- Tina F.

Wednesday, November 5, 2008

Room to Breathe

Emily B. is a team leader on the upcoming Seekers' Retreat Day for Women this Saturday. Call the office (773.508.3237) now to register for this event and spend the day with Emily.

Spending a day with other ladies in their twenties and thirties, searching ourselves & sharing in fellowship, while in the presence of God? Sounds like a much needed breather in this crazy life! I am looking forward to sharing the day with other women who feel a bit overwhelmed by the day to day bustle, and yet a bit bored with the same routine. It is a big old world out there, and I hope to learn I'm not the only one who feels as though she’s constantly searching for my place in it!

- Emily B.

Monday, November 3, 2008

Food for All, Food for the Soul

St. Columbanus was an Irish missionary monk who left home and crossed the Irish Sea to do the work of Christ. Mid-morning Saturday, on the Feast of All Saints, I left home and crossed Chicago on CTA to join about a dozen individuals from Charis Ministries and Amate House for a Service Day at the food pantry at St. Columbanus Parish. This was part of Amate House’s 25 Ton Food Drive to collect food for the food pantry. While I cannot compare my travels from the Rogers Park neighborhood to the Greater Grand Crossing neighborhood on CTA with St. Columbanus’ adventurous travels over the Irish Sea in the early Middle Ages (although CTA does have its moments), I have no doubt that the work being done weekly at the food pantry done under St. Columbanus’ patronage is the work of Christ.

The food pantry distributes food to over 350 families every Wednesday. As part of our service, we unloaded food from cars and trucks, and weighed and sorted the contributions. While we were collecting over four and a half tons of food for the poor over the late morning and early afternoon, there was fellowship, fun, and food. (Can you really imagine a Charis event without these elements?)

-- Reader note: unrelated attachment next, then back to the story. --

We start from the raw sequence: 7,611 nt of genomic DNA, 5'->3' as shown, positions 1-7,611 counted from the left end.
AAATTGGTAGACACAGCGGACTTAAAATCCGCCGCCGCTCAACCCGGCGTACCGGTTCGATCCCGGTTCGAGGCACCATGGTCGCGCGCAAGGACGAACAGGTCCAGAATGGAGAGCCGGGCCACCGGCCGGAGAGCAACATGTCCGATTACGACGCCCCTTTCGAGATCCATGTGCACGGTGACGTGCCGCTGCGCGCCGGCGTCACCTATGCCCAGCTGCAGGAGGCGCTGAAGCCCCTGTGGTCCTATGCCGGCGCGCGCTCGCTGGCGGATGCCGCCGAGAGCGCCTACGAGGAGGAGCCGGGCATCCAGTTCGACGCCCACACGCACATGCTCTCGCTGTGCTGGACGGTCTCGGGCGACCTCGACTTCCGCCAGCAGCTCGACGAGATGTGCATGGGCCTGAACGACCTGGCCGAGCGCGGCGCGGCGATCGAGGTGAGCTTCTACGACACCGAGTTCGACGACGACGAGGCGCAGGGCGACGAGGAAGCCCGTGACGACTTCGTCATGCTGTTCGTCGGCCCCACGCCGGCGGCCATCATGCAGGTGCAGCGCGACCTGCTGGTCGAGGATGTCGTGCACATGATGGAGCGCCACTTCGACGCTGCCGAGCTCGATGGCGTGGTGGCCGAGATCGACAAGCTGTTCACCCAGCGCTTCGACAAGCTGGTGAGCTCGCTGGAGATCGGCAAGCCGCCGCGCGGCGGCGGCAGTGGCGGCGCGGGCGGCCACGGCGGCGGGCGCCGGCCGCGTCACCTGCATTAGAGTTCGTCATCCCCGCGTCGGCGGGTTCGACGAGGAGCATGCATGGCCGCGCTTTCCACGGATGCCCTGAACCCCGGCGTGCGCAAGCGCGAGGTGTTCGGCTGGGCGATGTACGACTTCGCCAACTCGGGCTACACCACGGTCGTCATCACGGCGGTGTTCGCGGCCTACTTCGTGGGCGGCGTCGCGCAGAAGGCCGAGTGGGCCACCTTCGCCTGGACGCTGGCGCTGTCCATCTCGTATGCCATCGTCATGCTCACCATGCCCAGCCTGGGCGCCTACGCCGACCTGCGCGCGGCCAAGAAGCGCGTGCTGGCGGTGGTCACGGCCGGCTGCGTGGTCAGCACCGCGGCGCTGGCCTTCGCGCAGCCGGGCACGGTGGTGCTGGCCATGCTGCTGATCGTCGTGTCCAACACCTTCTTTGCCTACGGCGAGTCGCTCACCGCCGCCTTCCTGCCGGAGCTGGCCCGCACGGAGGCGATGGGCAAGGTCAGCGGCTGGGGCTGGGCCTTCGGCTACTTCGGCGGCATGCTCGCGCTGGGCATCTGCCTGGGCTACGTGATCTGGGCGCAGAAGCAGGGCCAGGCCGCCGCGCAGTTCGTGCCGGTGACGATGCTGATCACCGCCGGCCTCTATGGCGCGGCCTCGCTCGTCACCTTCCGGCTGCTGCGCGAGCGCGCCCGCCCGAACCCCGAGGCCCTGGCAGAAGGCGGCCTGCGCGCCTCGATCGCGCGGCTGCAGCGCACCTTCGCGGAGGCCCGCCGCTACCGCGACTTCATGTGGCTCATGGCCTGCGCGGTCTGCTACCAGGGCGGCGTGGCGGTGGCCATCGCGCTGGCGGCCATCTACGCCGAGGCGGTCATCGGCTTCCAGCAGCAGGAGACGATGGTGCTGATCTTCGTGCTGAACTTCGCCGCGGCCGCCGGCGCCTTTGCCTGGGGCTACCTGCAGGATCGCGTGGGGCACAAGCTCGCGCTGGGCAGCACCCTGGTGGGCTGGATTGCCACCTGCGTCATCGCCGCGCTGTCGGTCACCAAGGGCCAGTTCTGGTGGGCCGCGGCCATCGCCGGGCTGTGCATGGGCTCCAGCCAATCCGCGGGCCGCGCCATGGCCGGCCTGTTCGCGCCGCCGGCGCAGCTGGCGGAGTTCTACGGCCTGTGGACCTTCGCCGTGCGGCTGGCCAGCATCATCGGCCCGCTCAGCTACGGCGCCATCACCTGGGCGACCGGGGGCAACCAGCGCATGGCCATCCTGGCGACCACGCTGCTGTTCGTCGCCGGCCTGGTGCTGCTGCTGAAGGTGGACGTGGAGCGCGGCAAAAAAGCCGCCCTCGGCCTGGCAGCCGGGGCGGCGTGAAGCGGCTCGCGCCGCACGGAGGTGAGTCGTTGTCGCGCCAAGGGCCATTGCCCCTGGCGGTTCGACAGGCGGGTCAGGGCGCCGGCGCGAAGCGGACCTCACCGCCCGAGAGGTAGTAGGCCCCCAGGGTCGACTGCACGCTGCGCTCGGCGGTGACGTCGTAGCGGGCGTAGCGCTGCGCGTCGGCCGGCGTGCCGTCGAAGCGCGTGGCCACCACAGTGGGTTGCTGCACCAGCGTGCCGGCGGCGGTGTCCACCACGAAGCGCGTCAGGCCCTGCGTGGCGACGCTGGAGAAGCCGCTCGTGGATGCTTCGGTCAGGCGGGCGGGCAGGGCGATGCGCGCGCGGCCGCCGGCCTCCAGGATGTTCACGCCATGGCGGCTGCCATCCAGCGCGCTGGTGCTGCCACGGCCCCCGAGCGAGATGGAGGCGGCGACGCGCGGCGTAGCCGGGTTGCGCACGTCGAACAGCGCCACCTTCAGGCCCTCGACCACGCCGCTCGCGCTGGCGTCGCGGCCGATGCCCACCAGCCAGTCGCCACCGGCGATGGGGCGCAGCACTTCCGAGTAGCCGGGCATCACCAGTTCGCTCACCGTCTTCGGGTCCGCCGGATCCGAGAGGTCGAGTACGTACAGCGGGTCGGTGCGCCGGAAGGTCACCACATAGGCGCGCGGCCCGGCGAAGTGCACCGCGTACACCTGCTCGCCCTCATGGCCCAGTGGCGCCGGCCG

One could sense the Spirit actively at work at St. Columbanus and in our endeavor. I was immediately struck about how catholic this experience was. It was truly universal and multicultural. There were Northsiders, Southsiders, African-American, Caucasian, Latino, Asian, straight, gay, young and old coming together to “feed the hungry.” In addition to those of us from Charis Ministries, we met high school students from Mt. Carmel High School, volunteers from Amate House and Calvert House, and of course parishioners from St. Columbanus. I was part of something larger than myself to make a real impact on the lives of 350 families – at least, temporarily.

The hospitality of the parishioners, especially LaVerne and Debbie, and the pastor, Father Matt Eyerman, was extraordinary. The parishioners welcomed us with graciousness. In between deliveries, a client of the food pantry stopped by to express her gratitude with a hug to the director of the pantry, LaVerne, for the work of the pantry and then gave what little money she had as a contribution. Talk about a gospel story coming to life in a very real and concrete way.

I left home, in a small way, to help feed the hungry with food. I, in turn, was fed spiritually. And I did not even have to cross the Irish Sea to participate in God’s work…

- Tim S.